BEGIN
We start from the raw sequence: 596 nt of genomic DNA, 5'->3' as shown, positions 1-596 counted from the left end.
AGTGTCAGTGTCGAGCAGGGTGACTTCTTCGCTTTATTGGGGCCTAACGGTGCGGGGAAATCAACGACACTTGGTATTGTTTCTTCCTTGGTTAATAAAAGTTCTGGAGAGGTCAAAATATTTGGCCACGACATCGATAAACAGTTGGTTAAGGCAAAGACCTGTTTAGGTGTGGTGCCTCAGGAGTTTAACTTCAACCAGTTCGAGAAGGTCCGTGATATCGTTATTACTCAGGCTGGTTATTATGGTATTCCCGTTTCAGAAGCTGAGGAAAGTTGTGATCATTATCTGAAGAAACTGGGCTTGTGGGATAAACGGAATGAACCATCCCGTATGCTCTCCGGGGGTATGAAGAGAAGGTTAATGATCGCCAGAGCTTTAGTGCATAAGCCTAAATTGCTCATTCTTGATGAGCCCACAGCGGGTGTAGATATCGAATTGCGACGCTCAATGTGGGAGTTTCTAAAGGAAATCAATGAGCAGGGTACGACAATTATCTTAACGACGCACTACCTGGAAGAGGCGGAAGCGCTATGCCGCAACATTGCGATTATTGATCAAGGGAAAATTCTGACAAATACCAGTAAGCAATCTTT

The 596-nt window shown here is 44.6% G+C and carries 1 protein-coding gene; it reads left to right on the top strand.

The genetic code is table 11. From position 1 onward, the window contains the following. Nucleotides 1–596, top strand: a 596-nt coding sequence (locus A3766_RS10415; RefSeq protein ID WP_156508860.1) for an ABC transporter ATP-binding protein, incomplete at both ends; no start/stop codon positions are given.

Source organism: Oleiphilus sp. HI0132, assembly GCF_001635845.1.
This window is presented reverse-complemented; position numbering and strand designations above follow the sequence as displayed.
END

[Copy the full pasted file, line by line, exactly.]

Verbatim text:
We start from the raw sequence: 596 nt of genomic DNA, 5'->3' as shown, positions 1-596 counted from the left end.
AGTGTCAGTGTCGAGCAGGGTGACTTCTTCGCTTTATTGGGGCCTAACGGTGCGGGGAAATCAACGACACTTGGTATTGTTTCTTCCTTGGTTAATAAAAGTTCTGGAGAGGTCAAAATATTTGGCCACGACATCGATAAACAGTTGGTTAAGGCAAAGACCTGTTTAGGTGTGGTGCCTCAGGAGTTTAACTTCAACCAGTTCGAGAAGGTCCGTGATATCGTTATTACTCAGGCTGGTTATTATGGTATTCCCGTTTCAGAAGCTGAGGAAAGTTGTGATCATTATCTGAAGAAACTGGGCTTGTGGGATAAACGGAATGAACCATCCCGTATGCTCTCCGGGGGTATGAAGAGAAGGTTAATGATCGCCAGAGCTTTAGTGCATAAGCCTAAATTGCTCATTCTTGATGAGCCCACAGCGGGTGTAGATATCGAATTGCGACGCTCAATGTGGGAGTTTCTAAAGGAAATCAATGAGCAGGGTACGACAATTATCTTAACGACGCACTACCTGGAAGAGGCGGAAGCGCTATGCCGCAACATTGCGATTATTGATCAAGGGAAAATTCTGACAAATACCAGTAAGCAATCTTT

The 596-nt window shown here is 44.6% G+C and carries 1 protein-coding gene; it reads left to right on the top strand.

The genetic code is table 11. From position 1 onward, the window contains the following. Nucleotides 1–596, top strand: a 596-nt coding sequence (locus A3766_RS10415; RefSeq protein ID WP_156508860.1) for an ABC transporter ATP-binding protein, incomplete at both ends; no start/stop codon positions are given.

Source organism: Oleiphilus sp. HI0132, assembly GCF_001635845.1.
This window is presented reverse-complemented; position numbering and strand designations above follow the sequence as displayed.